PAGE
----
315. The great (Robusta) debate
Over the past few months, a debate over the state of the market has raged between people with very different visions of how that market will evolve into the future. The tenor of the debate has been respectful, but charged, marked by references to class warfare, crony capitalism, core values and special interests.
I am not talking about the Obama-Romney debates or the bruising campaign for the U.S. presidency. I am talking about the latest chapter in the great Robusta debate.
A long-standing discussion of the role of Robusta coffees in the U.S. specialty market has intensified in recent weeks, thanks mostly to a pair of pointed and polarizing editorials in Coffee Talk magazine.
Coffee Talk is widely read in specialty coffee circles. Its publishers, Kerri and Miles Small, are well-known and highly regarded members of the industry. They are also stridently anti-Robusta.
- The View from Coffee Talk, take 1
Coffee Talk is a monthly publication. Each issue features a column authored by the publishers under the title “The View.” In their September 2012 editorial, the authors roundly reject the idea of specialty Robusta, inviting colleagues to close ranks around the Arabica coffees that have been at the heart of the specialty enterprise for 40 years. The article closes with this call to arms: “Let’s keep Robusta out of Specialty Coffee.”
The authors defend the Arabica gold standard in a line of argument that has become familiar in specialty coffee. They suggest that the quality standards specialty coffee has worked to hard to build and defend over the past few decades will be compromised if the specialty community embraces the very Robusta coffees from which it has worked to distance itself. They further suggest that everyone along the chain, from farmers to cafés, will stand to lose out if the specialty market is breached by Robusta. And they ascribe lots of unflattering motives to both the authors of the fine Robusta quality standards and the companies that would avail themselves of R-certified coffees.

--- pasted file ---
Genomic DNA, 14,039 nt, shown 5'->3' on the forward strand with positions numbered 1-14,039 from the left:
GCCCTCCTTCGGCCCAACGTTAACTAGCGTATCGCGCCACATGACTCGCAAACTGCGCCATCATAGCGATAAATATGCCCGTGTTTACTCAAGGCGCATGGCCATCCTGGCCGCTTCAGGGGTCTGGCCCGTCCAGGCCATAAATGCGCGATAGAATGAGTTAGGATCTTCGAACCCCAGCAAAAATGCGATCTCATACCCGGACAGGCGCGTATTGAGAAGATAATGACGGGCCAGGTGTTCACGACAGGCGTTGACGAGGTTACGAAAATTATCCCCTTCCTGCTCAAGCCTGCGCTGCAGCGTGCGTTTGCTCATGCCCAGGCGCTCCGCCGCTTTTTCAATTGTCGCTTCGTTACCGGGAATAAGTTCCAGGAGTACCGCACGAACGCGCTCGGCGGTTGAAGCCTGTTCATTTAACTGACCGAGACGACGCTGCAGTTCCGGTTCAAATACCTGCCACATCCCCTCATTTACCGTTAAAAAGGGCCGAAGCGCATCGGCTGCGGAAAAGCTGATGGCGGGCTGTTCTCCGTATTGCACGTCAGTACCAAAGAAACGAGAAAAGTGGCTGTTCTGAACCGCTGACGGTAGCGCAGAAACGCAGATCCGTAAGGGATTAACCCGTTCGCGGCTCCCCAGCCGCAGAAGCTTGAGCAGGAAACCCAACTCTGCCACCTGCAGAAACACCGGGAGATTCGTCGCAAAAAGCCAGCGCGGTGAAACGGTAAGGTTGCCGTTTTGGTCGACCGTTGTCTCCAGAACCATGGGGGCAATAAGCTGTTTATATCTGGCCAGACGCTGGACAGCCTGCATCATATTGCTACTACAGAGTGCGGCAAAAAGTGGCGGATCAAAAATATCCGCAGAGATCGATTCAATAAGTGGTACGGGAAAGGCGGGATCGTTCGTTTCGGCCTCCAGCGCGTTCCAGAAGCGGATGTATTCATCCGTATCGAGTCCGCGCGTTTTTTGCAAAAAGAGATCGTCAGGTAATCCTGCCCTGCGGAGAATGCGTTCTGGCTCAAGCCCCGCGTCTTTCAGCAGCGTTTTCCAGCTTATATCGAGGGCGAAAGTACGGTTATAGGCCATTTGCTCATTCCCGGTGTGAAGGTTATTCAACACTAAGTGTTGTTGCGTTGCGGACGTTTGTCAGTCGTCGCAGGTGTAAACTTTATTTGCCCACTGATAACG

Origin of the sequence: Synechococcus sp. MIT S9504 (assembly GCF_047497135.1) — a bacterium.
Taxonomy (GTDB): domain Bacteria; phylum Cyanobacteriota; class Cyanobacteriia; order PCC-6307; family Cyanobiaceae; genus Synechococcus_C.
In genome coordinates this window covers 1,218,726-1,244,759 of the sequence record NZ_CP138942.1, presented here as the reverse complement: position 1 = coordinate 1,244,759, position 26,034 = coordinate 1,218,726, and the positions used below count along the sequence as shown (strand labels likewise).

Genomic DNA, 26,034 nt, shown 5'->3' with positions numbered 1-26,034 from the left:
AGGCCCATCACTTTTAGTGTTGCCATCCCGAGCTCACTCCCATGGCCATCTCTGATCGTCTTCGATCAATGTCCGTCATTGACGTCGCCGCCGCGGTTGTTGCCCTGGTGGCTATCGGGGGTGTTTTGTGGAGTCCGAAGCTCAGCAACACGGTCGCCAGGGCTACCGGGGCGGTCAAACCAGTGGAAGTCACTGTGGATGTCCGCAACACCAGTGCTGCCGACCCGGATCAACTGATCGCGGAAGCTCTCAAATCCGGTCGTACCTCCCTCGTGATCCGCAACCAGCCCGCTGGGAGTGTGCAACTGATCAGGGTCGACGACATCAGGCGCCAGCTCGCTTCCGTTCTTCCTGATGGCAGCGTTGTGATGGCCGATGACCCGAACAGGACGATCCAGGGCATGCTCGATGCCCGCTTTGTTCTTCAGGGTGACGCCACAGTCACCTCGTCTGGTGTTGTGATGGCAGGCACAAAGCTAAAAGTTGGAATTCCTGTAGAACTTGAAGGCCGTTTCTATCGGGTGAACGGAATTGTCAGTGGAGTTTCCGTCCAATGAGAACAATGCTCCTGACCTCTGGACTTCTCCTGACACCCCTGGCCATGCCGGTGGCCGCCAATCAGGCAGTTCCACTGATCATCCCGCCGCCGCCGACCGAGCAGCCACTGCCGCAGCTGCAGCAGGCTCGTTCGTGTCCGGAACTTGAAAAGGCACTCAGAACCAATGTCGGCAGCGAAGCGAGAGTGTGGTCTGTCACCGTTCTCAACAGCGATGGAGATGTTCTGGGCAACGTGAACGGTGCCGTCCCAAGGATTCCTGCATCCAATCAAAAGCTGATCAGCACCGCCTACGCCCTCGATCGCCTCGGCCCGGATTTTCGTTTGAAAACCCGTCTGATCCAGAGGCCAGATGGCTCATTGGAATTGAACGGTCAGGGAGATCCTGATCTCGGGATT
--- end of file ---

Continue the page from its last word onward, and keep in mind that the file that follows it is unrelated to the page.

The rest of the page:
- 12 Angry Roasters
The anti-Robusta argument Coffee Talk advances in its September editorial reflects a broad current of opinion in specialty coffee that regards with extreme skepticism — if not outright hostility — the very idea of fine Robusta. There was, however, at least one prominent and thoughtful rejoinder. In a piece titled “12 Angry Roasters – The Trial by Media for Fine Robusta,” noted coffee consultant Andrew Hetzel takes issue with the Coffee Talk editorial and speaks up for the fine Robusta project on scientific, market-based and humanitarian grounds. He argues that Robusta’s genetic composition makes it more adaptive than Arabica and so genetically diverse that we still don’t know what it is capable of in the cup (scientific); he pushes back against the argument that quality-based separation of R-graded Robustas represents a quality compromise that will sink specialty coffee (market); and he argues that Robusta farmers have just as much right to a sustainable livelihood as Arabica growers, pointing out that the line between the two groups may blur over time in the context of climate change — Arabica farmers at lower elevations may be converting to Robusta as both temperatures and the optimal elevations for Arabica production climb (humanitarian). Andrew frames his argument as an open letter to Coffee Talk’s publishers and invites them to print it in their October issue. They did, along with an assertive defense of their position.
- The View from Coffee Talk, take 2
In the October edition of The View, Coffee Talk’s publishers double down on their opposition to specialty Robusta and defend themselves against charges of “class warfare.” More accurately, they proudly embrace the accusation, provided it refers to relentless pursuit of continuous improvement of quality and differentiation from commercial-grade coffee.
They go on to deconstruct the scientific, market and humanitarian justifications for specialty Robusta that Andrew offers in his “12 Angry Roasters” letter. Scientific: Turning the point about Robusta genetics against the fine Robusta project, the authors focus less on Robusta’s adaptive capacity than its genetic limitations, citing harsh quality reviews of Robusta issued by some of the leading names in specialty coffee. Market: the authors suggest there is no market for fine Robusta besides commercial roasters who want cheap access to “specialty” beans for their inventory and “specialty” language for their marketing. Humanitarian: the authors believe specialty Robusta will not benefit farmers. In summation, Coffee Talk makes a provocative suggestion: the fine Robusta enterprise is designed by and for a small group of elite quality consultants who will use other people’s money to implement an R project that benefits commercial coffee roasters at the expense of the specialty brand.
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